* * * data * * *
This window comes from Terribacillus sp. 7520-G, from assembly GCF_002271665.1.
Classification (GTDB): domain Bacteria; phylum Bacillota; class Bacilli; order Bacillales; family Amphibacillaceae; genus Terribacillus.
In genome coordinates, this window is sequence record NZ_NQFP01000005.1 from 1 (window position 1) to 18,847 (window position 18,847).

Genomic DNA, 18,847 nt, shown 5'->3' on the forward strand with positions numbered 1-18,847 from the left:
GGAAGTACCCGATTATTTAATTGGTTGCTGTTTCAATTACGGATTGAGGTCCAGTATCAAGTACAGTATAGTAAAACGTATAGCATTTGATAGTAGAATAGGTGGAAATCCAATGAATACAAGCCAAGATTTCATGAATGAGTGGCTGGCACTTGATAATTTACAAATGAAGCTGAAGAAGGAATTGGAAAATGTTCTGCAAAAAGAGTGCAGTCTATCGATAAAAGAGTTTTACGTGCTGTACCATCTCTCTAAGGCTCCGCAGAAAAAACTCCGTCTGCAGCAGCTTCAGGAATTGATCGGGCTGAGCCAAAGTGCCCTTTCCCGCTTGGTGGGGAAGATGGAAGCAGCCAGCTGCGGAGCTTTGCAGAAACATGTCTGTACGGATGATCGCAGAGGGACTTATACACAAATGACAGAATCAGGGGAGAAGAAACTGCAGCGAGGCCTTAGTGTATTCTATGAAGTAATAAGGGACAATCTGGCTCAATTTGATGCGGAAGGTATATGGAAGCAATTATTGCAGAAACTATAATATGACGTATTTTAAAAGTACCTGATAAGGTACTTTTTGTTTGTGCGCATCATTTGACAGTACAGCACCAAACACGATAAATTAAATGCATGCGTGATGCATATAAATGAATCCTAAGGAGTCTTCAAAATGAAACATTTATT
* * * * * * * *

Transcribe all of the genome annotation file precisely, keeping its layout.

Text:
This window comes from Terribacillus sp. 7520-G, from assembly GCF_002271665.1.
Classification (GTDB): domain Bacteria; phylum Bacillota; class Bacilli; order Bacillales; family Amphibacillaceae; genus Terribacillus.
In genome coordinates, this window is sequence record NZ_NQFP01000005.1 from 1 (window position 1) to 18,847 (window position 18,847).

Genomic DNA, 18,847 nt, shown 5'->3' on the forward strand with positions numbered 1-18,847 from the left:
GGAAGTACCCGATTATTTAATTGGTTGCTGTTTCAATTACGGATTGAGGTCCAGTATCAAGTACAGTATAGTAAAACGTATAGCATTTGATAGTAGAATAGGTGGAAATCCAATGAATACAAGCCAAGATTTCATGAATGAGTGGCTGGCACTTGATAATTTACAAATGAAGCTGAAGAAGGAATTGGAAAATGTTCTGCAAAAAGAGTGCAGTCTATCGATAAAAGAGTTTTACGTGCTGTACCATCTCTCTAAGGCTCCGCAGAAAAAACTCCGTCTGCAGCAGCTTCAGGAATTGATCGGGCTGAGCCAAAGTGCCCTTTCCCGCTTGGTGGGGAAGATGGAAGCAGCCAGCTGCGGAGCTTTGCAGAAACATGTCTGTACGGATGATCGCAGAGGGACTTATACACAAATGACAGAATCAGGGGAGAAGAAACTGCAGCGAGGCCTTAGTGTATTCTATGAAGTAATAAGGGACAATCTGGCTCAATTTGATGCGGAAGGTATATGGAAGCAATTATTGCAGAAACTATAATATGACGTATTTTAAAAGTACCTGATAAGGTACTTTTTGTTTGTGCGCATCATTTGACAGTACAGCACCAAACACGATAAATTAAATGCATGCGTGATGCATATAAATGAATCCTAAGGAGTCTTCAAAATGAAACATTTATT